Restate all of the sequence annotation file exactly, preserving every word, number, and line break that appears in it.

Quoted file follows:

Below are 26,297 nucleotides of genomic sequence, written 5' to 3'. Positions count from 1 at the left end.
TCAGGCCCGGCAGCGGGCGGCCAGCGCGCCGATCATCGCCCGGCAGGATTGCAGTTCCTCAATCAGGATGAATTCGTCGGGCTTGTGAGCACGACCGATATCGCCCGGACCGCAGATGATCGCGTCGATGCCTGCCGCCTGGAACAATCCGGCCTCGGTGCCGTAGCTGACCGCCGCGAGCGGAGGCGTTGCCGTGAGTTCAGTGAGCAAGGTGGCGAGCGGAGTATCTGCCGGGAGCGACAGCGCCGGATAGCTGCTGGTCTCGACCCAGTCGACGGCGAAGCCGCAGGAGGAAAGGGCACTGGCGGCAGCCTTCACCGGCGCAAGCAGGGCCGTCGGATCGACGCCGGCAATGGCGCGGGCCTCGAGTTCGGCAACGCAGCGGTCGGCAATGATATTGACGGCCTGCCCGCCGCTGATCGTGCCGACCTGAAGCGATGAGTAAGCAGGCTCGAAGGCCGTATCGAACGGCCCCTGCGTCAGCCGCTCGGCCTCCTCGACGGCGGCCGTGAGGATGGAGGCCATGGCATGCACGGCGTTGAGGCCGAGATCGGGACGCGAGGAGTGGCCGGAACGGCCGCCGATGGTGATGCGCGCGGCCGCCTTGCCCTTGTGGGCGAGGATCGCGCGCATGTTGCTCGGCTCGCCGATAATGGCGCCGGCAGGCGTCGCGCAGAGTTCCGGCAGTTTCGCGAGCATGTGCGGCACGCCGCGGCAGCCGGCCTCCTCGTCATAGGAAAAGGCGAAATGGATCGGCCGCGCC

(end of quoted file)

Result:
Below are 26,297 nucleotides of genomic sequence, written 5' to 3'. Positions count from 1 at the left end.
TCAGGCCCGGCAGCGGGCGGCCAGCGCGCCGATCATCGCCCGGCAGGATTGCAGTTCCTCAATCAGGATGAATTCGTCGGGCTTGTGAGCACGACCGATATCGCCCGGACCGCAGATGATCGCGTCGATGCCTGCCGCCTGGAACAATCCGGCCTCGGTGCCGTAGCTGACCGCCGCGAGCGGAGGCGTTGCCGTGAGTTCAGTGAGCAAGGTGGCGAGCGGAGTATCTGCCGGGAGCGACAGCGCCGGATAGCTGCTGGTCTCGACCCAGTCGACGGCGAAGCCGCAGGAGGAAAGGGCACTGGCGGCAGCCTTCACCGGCGCAAGCAGGGCCGTCGGATCGACGCCGGCAATGGCGCGGGCCTCGAGTTCGGCAACGCAGCGGTCGGCAATGATATTGACGGCCTGCCCGCCGCTGATCGTGCCGACCTGAAGCGATGAGTAAGCAGGCTCGAAGGCCGTATCGAACGGCCCCTGCGTCAGCCGCTCGGCCTCCTCGACGGCGGCCGTGAGGATGGAGGCCATGGCATGCACGGCGTTGAGGCCGAGATCGGGACGCGAGGAGTGGCCGGAACGGCCGCCGATGGTGATGCGCGCGGCCGCCTTGCCCTTGTGGGCGAGGATCGCGCGCATGTTGCTCGGCTCGCCGATAATGGCGCCGGCAGGCGTCGCGCAGAGTTCCGGCAGTTTCGCGAGCATGTGCGGCACGCCGCGGCAGCCGGCCTCCTCGTCATAGGAAAAGGCGAAATGGATCGGCCGCGCC